A careful analysis of C 1s spectra revealed the coexistence of various carbon-like species at the surface of both measured fresh catalysts (see Table 3). However, it is not possible to discuss the presence of carbonates using the XPS spectra as it is known that the BE position of carbon in carbonate species (COOH) is within the range of 288.4 to 290 eV and it is overlapped with the broad Ce 4s peak of 289.4 to 289.7 eV [31,32,33]. It is interesting to note that the total amount of C in the less active Au1YCeCP catalyst used in CBO is considerably higher than in the corresponding Au1YCeIM sample (25.4 and 9.6 at. %, respectively). One possible reason for the observed course of the Au1YCeCP benzene conversion curve (no 100% conversion reached) could be related to the coke formation. Unfortunately, in the C 1s XPS spectra fitting it appeared impossible to distinguish the carbon originating from coke and other C-like surface contaminants in any reasonable way. EPR measurements were performed with used Au1YCeIM and Au1YCeCP catalyst in order to clarify this issue. The attention was focused on the signal related to the presence of coke. Even in the 10-fold increased EPR spectra at −150 °C, in the magnetic field range of 320–335 mT, no signal at g = 2.003 due to carbon radicals [34] was detected for either of the spent samples, thereby excluding coke formation as a reason for the different catalytic properties.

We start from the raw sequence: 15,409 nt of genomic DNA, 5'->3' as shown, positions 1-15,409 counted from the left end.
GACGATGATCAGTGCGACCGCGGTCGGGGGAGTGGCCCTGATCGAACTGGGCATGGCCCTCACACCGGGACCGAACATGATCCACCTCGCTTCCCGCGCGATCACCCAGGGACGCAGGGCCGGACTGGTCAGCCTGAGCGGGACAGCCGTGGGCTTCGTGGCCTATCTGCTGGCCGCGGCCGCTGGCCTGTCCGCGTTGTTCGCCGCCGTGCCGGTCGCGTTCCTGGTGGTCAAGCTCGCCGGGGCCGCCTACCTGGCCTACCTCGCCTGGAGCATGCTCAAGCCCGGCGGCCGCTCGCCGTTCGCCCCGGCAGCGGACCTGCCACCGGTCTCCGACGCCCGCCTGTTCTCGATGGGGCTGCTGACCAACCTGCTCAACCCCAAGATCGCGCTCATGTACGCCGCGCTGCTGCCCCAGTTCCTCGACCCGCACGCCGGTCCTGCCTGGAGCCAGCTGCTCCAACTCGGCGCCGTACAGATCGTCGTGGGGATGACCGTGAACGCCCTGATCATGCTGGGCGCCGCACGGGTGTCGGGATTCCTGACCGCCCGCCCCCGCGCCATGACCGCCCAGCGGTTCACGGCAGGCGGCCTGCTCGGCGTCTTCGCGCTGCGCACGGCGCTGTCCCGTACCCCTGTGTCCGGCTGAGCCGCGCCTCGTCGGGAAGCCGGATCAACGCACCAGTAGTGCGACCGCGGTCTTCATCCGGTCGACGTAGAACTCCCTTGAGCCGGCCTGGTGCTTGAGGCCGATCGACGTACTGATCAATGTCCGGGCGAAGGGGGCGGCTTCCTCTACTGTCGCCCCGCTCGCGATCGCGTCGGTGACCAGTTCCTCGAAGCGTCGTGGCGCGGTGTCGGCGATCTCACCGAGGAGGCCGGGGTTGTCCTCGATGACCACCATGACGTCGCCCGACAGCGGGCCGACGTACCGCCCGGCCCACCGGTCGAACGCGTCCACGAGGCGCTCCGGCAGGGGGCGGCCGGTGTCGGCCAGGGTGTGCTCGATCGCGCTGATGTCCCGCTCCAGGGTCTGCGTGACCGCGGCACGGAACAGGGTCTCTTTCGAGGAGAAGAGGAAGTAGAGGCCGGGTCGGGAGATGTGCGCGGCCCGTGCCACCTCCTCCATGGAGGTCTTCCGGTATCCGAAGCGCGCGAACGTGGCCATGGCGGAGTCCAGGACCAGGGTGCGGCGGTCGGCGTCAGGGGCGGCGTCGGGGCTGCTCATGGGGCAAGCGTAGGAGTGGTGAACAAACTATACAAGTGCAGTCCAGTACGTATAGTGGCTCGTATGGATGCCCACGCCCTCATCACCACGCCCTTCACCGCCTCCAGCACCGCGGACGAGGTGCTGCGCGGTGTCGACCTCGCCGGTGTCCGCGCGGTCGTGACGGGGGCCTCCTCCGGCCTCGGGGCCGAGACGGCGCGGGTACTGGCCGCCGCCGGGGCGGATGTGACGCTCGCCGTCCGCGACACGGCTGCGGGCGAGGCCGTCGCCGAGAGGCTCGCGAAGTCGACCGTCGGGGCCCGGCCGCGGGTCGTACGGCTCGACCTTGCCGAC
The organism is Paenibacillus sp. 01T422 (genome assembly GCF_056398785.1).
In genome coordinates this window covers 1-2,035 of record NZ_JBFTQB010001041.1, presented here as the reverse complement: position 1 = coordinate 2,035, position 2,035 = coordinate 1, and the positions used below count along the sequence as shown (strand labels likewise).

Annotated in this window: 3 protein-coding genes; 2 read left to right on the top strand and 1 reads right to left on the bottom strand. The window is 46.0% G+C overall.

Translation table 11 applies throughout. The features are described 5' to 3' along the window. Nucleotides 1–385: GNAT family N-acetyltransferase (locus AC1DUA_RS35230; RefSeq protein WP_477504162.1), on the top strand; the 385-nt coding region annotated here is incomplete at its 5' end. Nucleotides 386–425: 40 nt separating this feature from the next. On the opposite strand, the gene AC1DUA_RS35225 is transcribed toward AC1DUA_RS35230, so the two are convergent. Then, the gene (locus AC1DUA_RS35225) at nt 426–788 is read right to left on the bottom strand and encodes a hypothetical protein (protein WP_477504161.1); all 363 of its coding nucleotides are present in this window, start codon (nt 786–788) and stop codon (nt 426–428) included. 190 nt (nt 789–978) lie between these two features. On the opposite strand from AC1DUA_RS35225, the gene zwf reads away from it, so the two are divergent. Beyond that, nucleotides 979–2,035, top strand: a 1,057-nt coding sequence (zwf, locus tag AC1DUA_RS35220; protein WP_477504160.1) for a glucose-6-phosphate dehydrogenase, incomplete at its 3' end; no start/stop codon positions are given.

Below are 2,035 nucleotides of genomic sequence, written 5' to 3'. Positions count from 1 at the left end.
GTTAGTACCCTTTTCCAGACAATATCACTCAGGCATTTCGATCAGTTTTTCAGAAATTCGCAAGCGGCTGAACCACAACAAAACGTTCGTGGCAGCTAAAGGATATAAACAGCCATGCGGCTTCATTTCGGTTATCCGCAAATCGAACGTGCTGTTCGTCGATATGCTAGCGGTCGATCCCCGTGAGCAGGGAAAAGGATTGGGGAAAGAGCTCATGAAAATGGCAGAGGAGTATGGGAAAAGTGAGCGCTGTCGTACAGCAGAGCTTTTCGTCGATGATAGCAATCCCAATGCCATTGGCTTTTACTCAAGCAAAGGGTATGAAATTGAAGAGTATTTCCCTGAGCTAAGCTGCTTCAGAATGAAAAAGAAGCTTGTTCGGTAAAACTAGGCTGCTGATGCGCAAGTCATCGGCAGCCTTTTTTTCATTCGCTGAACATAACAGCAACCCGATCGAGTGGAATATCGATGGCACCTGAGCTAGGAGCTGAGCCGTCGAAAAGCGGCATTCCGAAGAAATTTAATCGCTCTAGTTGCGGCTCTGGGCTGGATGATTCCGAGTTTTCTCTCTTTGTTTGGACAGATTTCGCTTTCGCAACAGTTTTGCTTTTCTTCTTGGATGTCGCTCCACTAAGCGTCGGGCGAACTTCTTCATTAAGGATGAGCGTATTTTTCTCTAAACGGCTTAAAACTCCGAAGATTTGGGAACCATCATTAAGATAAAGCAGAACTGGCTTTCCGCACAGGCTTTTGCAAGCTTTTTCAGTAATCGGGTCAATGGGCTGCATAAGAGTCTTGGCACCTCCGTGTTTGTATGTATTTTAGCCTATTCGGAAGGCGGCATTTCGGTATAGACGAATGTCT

On the basis of all the obtained results, the most probable explanation of the established catalytic behavior of gold catalysts on Y-modified ceria in CBO with regard to 100% benzene conversion could be associated with: (i) the importance of surface reoxidation during the redox process of CBO; (ii) the importance of the benzene activation stage. It is in agreement with the previously discussed suggestion [14] that depending on the catalytic system, the key factor for the high oxidation activity could not be the oxygen supply but the activation of the very stable benzene molecule.